From: Issue 36 Categories: Society

The Indebted Medical Student

27 September, 2011

Why rising tuition may be leaving family doctors at a loss

Written by Dr. Brian Goldman , Contributor

Illustration: Jack Dylan

I’ve been fortunate enough to enjoy two high-adrenaline careers as an ER physician and a medical journalist and author. Both careers have come together on my CBC Radio show, White Coat, Black Art, in which I pull back the curtain to explore the culture of health care.

What never ceases to amaze me on the show is the utter devotion of all the health care providers who make up our Canadian health care system. It makes it clear that a sustainable society’s need for competent and passionate health practitioners is as perpetual as the seasons – new generations of high-quality doctors must be encouraged to come out in droves.

And thankfully, they are out there. In my role as radio host, I am often awarded the privilege of hearing from such committed and motivated students embarking on the early years of their medical journey. Recently, Nicole Perkes of Port Coquitlam, B.C., sent me a note announcing her acceptance into medical school, and thanking me for the show’s contribution to her success in making her vision for a future in health care a reality.

In my congratulatory note to Nicole, I reminded her that she did all the work getting past the interview and into medical school—and that she will need a lot of dedication and perseverance to survive her undergraduate years and beyond.

But there is another obstacle in Nicole’s way, lurking in front of all medical students, and whittling away at the numbers of Canada’s future family care providers: debt.

As it turns out, students like Nicole will also need quite a lot of money to graduate. Medical school tuition is rising as though the schools themselves were filled with helium. According to a survey published in Maclean’s magazine last fall, first-year tuition for the previous academic year ranged from a low of $7,499 at the University of Manitoba’s faculty of medicine to a whopping $20,831 at McMaster University. Québec medical schools offer lower tuition costs to Québec residents. University of British Columbia, the school Nicole Perkes enters this September, charged $15,457 tuition to first-year students.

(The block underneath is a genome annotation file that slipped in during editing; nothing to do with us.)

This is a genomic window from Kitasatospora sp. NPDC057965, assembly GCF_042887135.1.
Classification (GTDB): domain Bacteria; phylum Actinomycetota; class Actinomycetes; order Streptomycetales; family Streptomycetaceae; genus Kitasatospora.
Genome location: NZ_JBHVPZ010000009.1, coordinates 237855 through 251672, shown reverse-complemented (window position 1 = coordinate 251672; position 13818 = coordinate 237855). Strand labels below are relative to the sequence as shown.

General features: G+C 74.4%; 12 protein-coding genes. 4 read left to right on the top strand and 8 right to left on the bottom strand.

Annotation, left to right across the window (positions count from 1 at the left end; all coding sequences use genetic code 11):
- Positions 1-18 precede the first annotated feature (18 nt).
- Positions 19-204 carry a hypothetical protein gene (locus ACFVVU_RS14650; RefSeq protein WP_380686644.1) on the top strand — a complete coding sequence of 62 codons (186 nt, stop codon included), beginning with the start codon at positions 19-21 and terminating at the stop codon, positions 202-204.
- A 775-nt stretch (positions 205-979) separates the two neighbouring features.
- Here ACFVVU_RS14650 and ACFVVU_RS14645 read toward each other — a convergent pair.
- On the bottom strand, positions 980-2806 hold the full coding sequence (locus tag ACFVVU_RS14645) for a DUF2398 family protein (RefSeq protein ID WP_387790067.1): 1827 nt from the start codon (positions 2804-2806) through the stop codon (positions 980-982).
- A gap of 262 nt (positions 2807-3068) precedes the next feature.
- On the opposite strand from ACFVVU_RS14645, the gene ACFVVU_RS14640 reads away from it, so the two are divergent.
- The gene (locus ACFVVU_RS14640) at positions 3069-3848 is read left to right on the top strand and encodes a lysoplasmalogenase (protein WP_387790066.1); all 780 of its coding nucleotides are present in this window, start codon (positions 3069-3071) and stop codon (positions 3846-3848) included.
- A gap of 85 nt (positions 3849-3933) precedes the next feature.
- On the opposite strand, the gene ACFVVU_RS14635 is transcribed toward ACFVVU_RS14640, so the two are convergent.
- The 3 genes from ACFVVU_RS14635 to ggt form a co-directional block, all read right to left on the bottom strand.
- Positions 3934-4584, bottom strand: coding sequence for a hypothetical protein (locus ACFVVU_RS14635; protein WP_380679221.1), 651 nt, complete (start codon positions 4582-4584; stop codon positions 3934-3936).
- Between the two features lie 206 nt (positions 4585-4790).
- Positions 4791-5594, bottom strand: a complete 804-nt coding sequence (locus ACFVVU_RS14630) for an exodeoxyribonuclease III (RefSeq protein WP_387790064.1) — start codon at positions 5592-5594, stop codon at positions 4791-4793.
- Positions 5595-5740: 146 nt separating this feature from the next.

And tuition is only the beginning. Add in books and equipment, plus the cost of living, and the total price becomes daunting.

When I left residency back in the 1980s, I owed the bank $9,700 in student loans. That’s small beer compared to the debt racked up by today’s medical students. According to the 2007 National Physician Survey, more than one-third of respondent students said they expected their medical school-related debts to top out at more than $83,000. Among third- and fourth-year med students, a little more than five per cent said they expected to have total debts of over $160,000.

Yet believe it or not, it could be worse. Three years ago, I travelled to Ireland to visit Geoffrey Stevens, one of several thousand Canadians studying medicine abroad at the time. Stevens, a native of Ontario, attended medical school at Dublin’s Royal College of Surgeons in Ireland. Stevens admitted he didn't get into a Canadian medical school because he favoured partying over studying during his undergraduate years and his grade-point average suffered as a result. Medical schools in Ireland aggressively recruit students from North America, but at a cost.

At the time, Stevens’ first-year tuition alone cost €34,000. Annual tuition increases, living expenses and the then-weak Canadian dollar drove his total costs to close to half a million Canadian dollars. The debt was always on his mind.

“It influences how my future will unfold,” he said during an interview on White Coat, Black Art. “No matter where I go, I will always be thinking about how to pay this back.”

And why should the dwindling bank account of a medical student matter to you?

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